There are several possible reasons why the 5′UTR-PCR test was more likely to have the false positive reaction and mismatched serotyping than the VP1 CODEHOP. First, the 5′UTR gene is more conservative than the VP1 gene among viruses of the Enterovirus genus which includes at least 10 species (4 human enteroviruses, 3 human rhinoviruses, and 3 animal enteroviruses)  . Second, phylogenetic analysis using the VP1 gene sequences is highly correlated to serotyping using serum neutralization tests in enteroviruses . Third, gene recombinations between enteroviruses have been detected in the 5′UTR region but not in the VP1 region , . At the moment, standard laboratory methods for enterovirus surveillance have not been established, which make international comparison impossible. An international human enterovirus surveillance network would be desirable to establish standard molecular and serological methods for laboratory diagnosis of human enterovirus infections and understand their disease burden.
Most of enterovirus infections are self-limited and do not require hospitalization cares. However, EV71 infections in young children frequently cause complications and could progress quickly. Therefore, Taiwanese parents frequently requests hospitalization cares if their children develop enterovirus-like symptoms (HFMD, herpangina and febrile illness) during EV71 epidemics. In a previous study, only 18.9% of enterovirus inpatients were confirmed to have EV71 infections during the 2008 EV71 epidemics in Taiwan . Rapid tests differentiating EV71 infections from other enterovirus infections are urgently needed to reduce unnecessary hospitalization cares. The virus isolation/IFA test requires 5–14 days to complete detection and serotyping, which is useful to virus surveillance but not clinical management. In contrast, the VP1 CODEHOP test could finish detection within 24 hours and requires another 24 hours for serotyping. Therefore, the VP1 CODEHOP test could be used to reduce unnecessary hospitalization cares during EV71 epidemics. In addition, the VP1 CODEHOP test could more precisely estimate disease burden of EV71 infections than the virus isolation in epidemiological studies. Moreover, about 15∼30% of enterovirus isolates could not be serotyped annually using IFA in Taiwan . The VP1 CODEHOP platform could potentially reduce the number of untypable enterovirus isolates and detect new enterovirus serotypes , .
The authors thank the referring physicians and parents of participating infants. The authors also thank the Taiwan Centers for Disease Control for providing virus strains.
Conceived and designed the experiments: MSL. Performed the experiments: PSC MLH STL KCT TYL. Analyzed the data: PSC MLH MSL. Contributed reagents/materials/analysis tools: KCT TYL. Wrote the paper: PSC MSL.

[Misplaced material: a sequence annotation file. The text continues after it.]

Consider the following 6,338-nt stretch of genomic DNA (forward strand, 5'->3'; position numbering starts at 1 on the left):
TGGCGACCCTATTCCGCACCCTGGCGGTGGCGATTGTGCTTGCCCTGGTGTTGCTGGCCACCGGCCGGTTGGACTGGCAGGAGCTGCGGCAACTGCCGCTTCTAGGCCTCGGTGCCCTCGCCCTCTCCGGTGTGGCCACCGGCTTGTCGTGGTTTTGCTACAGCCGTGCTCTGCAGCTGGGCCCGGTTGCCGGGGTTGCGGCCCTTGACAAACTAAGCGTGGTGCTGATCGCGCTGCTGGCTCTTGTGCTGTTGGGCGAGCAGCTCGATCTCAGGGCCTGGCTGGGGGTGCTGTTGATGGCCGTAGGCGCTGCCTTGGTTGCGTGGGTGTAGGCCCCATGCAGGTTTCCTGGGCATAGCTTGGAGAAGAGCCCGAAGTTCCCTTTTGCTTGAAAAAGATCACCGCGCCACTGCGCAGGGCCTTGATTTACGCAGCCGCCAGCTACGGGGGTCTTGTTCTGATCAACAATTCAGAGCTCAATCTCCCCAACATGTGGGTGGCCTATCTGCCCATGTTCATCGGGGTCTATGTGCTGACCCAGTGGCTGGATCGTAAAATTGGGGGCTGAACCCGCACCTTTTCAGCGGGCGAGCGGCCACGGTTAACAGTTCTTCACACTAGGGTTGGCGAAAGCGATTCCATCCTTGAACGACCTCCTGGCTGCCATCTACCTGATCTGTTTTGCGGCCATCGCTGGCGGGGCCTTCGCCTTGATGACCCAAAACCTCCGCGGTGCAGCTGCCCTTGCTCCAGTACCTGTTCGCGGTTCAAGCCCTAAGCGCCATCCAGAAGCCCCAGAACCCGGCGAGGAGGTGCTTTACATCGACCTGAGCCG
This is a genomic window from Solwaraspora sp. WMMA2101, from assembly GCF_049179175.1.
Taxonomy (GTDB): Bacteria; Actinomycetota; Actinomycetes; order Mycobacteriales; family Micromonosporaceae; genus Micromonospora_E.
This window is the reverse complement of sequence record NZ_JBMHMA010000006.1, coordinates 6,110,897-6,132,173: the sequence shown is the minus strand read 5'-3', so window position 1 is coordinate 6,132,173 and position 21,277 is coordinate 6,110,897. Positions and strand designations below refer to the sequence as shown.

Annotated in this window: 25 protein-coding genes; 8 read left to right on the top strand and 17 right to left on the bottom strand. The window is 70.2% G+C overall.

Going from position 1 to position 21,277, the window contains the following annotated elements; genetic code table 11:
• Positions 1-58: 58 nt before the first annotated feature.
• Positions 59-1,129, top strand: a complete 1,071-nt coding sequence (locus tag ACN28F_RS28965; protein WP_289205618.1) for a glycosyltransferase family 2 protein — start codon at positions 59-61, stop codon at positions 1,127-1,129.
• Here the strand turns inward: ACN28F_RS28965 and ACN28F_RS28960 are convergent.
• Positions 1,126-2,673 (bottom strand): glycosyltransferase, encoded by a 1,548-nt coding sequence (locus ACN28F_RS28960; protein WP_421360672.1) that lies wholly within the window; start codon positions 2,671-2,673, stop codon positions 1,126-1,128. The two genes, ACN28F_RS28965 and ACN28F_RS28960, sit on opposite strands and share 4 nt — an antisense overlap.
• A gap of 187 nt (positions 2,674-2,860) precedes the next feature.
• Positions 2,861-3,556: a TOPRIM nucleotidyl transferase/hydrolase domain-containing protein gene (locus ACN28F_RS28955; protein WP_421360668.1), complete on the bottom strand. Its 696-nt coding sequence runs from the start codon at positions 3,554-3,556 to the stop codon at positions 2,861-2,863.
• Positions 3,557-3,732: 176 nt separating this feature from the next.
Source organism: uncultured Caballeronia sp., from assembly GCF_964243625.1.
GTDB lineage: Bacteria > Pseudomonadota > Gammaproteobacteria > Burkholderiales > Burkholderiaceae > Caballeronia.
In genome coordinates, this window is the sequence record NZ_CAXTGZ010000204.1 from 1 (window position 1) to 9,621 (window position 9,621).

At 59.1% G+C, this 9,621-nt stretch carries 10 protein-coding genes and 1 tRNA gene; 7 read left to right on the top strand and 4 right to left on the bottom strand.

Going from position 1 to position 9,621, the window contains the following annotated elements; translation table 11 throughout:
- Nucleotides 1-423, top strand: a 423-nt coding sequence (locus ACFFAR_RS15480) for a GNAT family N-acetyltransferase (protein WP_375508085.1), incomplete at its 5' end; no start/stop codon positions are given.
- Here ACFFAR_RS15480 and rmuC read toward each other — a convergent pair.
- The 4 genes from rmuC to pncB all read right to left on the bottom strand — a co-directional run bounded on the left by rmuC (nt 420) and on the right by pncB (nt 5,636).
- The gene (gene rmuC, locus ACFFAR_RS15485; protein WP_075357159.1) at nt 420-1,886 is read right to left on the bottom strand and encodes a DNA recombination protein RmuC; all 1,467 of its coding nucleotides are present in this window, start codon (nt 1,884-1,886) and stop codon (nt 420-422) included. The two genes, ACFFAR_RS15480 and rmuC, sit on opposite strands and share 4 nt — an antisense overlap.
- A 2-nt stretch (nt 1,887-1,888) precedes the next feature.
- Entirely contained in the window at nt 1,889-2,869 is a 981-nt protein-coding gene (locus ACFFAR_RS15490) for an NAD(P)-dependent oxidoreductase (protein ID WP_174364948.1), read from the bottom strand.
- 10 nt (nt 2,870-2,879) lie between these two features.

- 1. Yozwiak NL, Skewes-Cox P, Gordon A, Saborio S, Kuan G, et al. (2010) Human enterovirus 109: a novel interspecies recombinant enterovirus isolated from a case of acute pediatric respiratory illness in Nicaragua. J Virol 84: 9047–9058.
- 2. Lee MS, Chang LY (2010) Development of enterovirus 71 vaccines. Expert Rev Vaccines 9: 149–156.
- 3. Solomon T, Lewthwaite P, Perera D, Cardosa MJ, McMinn P, et al. (2010) Virology, epidemiology, pathogenesis, and control of enterovirus 71. Lancet Infect Dis 10: 778–790.
- 4. Lin TL, Li YS, Huang CW, Hsu CC, Wu HS, et al. (2008) Rapid and highly sensitive coxsackievirus a indirect immunofluorescence assay typing kit for enterovirus serotyping. J Clin Microbiol 46: 785–788.
- 5. Tsao KC, Huang CG, Huang YL, Chen FC, Huang PN, et al. (2010) Epidemiologic features and virus isolation of enteroviruses in Northern Taiwan during 2000–2008. J Virol Methods 165: 330–332.
- 6. Robinson CC, Willis M, Meagher A, Gieseker KE, Rotbart H, et al. (2002) Impact of rapid polymerase chain reaction results on management of pediatric patients with enteroviral meningitis. Pediatr Infect Dis J 21: 283–286.
- 7. Singh S, Chow VT, Phoon MC, Chan KP, Poh CL (2002) Direct detection of enterovirus 71 (EV71) in clinical specimens from a hand, foot, and mouth disease outbreak in Singapore by reverse transcription-PCR with universal enterovirus and EV71-specific primers. J Clin Microbiol 40: 2823–2827.
- 8. Tsao LY, Lin CY, Yu YY, Wang BT (2006) Microchip, reverse transcription-polymerase chain reaction and culture methods to detect enterovirus infection in pediatric patients. Pediatr Int 48: 5–10.
- 9. Vuorinen T, Vainionpaa R, Hyypia T (2003) Five years' experience of reverse-transcriptase polymerase chain reaction in daily diagnosis of enterovirus and rhinovirus infections. Clin Infect Dis 37: 452–455.
- 10. Wu Y, Yeo A, Phoon MC, Tan EL, Poh CL, et al. (2010) The largest outbreak of hand; foot and mouth disease in Singapore in 2008: the role of enterovirus 71 and coxsackievirus A strains. Int J Infect Dis 14: e1076–1081.
- 11. Huang YP, Lin TL, Hsu LC, Chen YJ, Tseng YH, et al. (2010) Genetic diversity and C2-like subgenogroup strains of enterovirus 71, Taiwan, 2008. Virol J 7: 277.
- 12. Tryfonos C, Richter J, Koptides D, Yiangou M, Christodoulou CG (2011) Molecular typing and epidemiology of enteroviruses in Cyprus, 2003–2007. J Med Microbiol 60: 1433–1440.